COLUMBUS, Ohio (WCMH) — A study of legal marijuana growers shows that banks are still wary of accepting their deposits or loaning them money.
A team of researchers from Ohio State University and University of California, Davis, looked at the way banks and marijuana growers are still not interacting.
“It’s clear we need policies making cannabis banking and finance more equitable,” Keith Taylor of UC Davis and one of the study’s authors said. “It’s also clear that ‘Ma and Pa’ enterprises need to associate together in formal organizations so they can achieve economies of scale and harness their political power to endure the transition to legal.”
Marijuana is worth more than almonds and dairy combined to the California economy, making it the most valuable crop. Outsiders who can get their operations funded are out-competing California growers who have lived there for generations, the study’s authors observed.
“Licensed cannabis businesses need to bank their cash and take out loans to build their businesses, but many banks worry that by doing business with the cannabis industry, they’ll be flouting federal laws,” said Taylor, who is a University of California Cooperative Extension community development specialist.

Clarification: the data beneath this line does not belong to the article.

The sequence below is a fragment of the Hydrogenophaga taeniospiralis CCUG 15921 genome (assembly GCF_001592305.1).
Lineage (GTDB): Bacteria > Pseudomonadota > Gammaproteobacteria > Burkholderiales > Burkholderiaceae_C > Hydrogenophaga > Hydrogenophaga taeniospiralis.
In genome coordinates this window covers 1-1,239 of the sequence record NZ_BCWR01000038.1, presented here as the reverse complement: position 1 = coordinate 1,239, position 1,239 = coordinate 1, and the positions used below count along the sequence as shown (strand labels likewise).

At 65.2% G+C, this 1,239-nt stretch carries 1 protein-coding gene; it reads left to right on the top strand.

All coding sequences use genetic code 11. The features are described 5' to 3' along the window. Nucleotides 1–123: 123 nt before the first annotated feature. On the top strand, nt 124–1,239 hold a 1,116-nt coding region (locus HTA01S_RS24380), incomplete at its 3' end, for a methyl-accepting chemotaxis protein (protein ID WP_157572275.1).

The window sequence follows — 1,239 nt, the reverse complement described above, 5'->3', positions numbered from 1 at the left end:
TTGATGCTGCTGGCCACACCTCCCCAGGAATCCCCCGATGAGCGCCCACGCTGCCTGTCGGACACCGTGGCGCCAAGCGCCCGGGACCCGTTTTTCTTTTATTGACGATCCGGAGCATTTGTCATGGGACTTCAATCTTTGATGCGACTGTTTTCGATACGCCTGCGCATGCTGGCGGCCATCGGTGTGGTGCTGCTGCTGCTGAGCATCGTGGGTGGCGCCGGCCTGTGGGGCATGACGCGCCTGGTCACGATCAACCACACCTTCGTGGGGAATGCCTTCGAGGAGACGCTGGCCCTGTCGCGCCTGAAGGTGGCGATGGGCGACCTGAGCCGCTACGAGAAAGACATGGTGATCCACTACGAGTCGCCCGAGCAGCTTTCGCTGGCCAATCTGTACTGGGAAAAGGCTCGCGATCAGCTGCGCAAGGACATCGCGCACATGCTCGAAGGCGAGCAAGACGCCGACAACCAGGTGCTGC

“Banks that won’t accept legal cannabis cash deposits and don’t provide loans aren’t monetizing their deposits. Marginalized cannabis communities are missing out on capital.”
Of the banks and credit unions contacted by the researchers, most were not knowingly involved in the cannabis industry. Bankers reported being hamstrung by ambiguous federal guidelines that pose a real risk to financing cannabis, largely because banks are required to report suspicious transactions to the federal government, the researchers said in a news release.
Marijuana is listed as a Schedule 1 drug under the federal Controlled Substances Act. Even in states that have legalized recreational and medicinal use of cannabis, it is still a federal crime to possess, buy or sell marijuana. California legalized recreational cannabis for adults in 2016, and the industry is overseen by the Department of Cannabis Control.
Financial institutions might be seen as players in a criminal enterprise even by providing banking services to employees who work for licensed members of the cannabis industry, or they could lose big on lending if cannabis-related assets backing a loan were seized by federal agents, the release said.
The research is published online in the journal Agricultural Finance Review.